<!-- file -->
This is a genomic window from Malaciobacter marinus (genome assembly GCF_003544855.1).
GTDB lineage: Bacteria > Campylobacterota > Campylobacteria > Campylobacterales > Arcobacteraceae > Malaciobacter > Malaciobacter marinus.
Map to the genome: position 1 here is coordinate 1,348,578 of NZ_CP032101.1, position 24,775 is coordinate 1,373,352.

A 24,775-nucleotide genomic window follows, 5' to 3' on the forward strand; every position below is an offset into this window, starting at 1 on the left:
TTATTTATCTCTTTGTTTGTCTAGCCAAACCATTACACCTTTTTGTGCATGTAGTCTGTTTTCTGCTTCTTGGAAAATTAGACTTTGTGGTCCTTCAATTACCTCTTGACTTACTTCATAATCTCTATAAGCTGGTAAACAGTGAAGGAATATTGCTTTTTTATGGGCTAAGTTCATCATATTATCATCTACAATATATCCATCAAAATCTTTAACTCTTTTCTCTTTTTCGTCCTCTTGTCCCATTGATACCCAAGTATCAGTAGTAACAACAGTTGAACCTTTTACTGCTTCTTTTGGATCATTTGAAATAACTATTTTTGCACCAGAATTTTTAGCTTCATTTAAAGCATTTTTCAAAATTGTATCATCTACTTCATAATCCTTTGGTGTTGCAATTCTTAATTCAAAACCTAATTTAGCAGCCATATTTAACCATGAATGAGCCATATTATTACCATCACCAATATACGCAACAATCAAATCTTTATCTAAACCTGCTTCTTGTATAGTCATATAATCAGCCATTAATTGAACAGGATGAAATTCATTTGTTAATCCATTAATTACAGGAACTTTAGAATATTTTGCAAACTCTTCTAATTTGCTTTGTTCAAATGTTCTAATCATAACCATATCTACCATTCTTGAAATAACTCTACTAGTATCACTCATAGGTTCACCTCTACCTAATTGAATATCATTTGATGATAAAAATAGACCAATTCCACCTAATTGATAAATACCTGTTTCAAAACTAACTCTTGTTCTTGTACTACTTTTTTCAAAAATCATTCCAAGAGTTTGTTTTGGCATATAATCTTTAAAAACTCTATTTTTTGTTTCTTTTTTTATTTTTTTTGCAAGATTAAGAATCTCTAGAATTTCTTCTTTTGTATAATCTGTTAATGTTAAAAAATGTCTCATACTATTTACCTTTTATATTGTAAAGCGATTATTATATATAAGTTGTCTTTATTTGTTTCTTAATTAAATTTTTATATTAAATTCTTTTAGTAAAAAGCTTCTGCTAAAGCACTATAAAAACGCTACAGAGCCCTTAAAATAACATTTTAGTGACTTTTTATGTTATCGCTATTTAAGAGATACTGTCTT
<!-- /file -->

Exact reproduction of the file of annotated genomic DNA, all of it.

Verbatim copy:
This is a genomic window from Malaciobacter marinus (genome assembly GCF_003544855.1).
GTDB lineage: Bacteria > Campylobacterota > Campylobacteria > Campylobacterales > Arcobacteraceae > Malaciobacter > Malaciobacter marinus.
Map to the genome: position 1 here is coordinate 1,348,578 of NZ_CP032101.1, position 24,775 is coordinate 1,373,352.

A 24,775-nucleotide genomic window follows, 5' to 3' on the forward strand; every position below is an offset into this window, starting at 1 on the left:
TTATTTATCTCTTTGTTTGTCTAGCCAAACCATTACACCTTTTTGTGCATGTAGTCTGTTTTCTGCTTCTTGGAAAATTAGACTTTGTGGTCCTTCAATTACCTCTTGACTTACTTCATAATCTCTATAAGCTGGTAAACAGTGAAGGAATATTGCTTTTTTATGGGCTAAGTTCATCATATTATCATCTACAATATATCCATCAAAATCTTTAACTCTTTTCTCTTTTTCGTCCTCTTGTCCCATTGATACCCAAGTATCAGTAGTAACAACAGTTGAACCTTTTACTGCTTCTTTTGGATCATTTGAAATAACTATTTTTGCACCAGAATTTTTAGCTTCATTTAAAGCATTTTTCAAAATTGTATCATCTACTTCATAATCCTTTGGTGTTGCAATTCTTAATTCAAAACCTAATTTAGCAGCCATATTTAACCATGAATGAGCCATATTATTACCATCACCAATATACGCAACAATCAAATCTTTATCTAAACCTGCTTCTTGTATAGTCATATAATCAGCCATTAATTGAACAGGATGAAATTCATTTGTTAATCCATTAATTACAGGAACTTTAGAATATTTTGCAAACTCTTCTAATTTGCTTTGTTCAAATGTTCTAATCATAACCATATCTACCATTCTTGAAATAACTCTACTAGTATCACTCATAGGTTCACCTCTACCTAATTGAATATCATTTGATGATAAAAATAGACCAATTCCACCTAATTGATAAATACCTGTTTCAAAACTAACTCTTGTTCTTGTACTACTTTTTTCAAAAATCATTCCAAGAGTTTGTTTTGGCATATAATCTTTAAAAACTCTATTTTTTGTTTCTTTTTTTATTTTTTTTGCAAGATTAAGAATCTCTAGAATTTCTTCTTTTGTATAATCTGTTAATGTTAAAAAATGTCTCATACTATTTACCTTTTATATTGTAAAGCGATTATTATATATAAGTTGTCTTTATTTGTTTCTTAATTAAATTTTTATATTAAATTCTTTTAGTAAAAAGCTTCTGCTAAAGCACTATAAAAACGCTACAGAGCCCTTAAAATAACATTTTAGTGACTTTTTATGTTATCGCTATTTAAGAGATACTGTCTT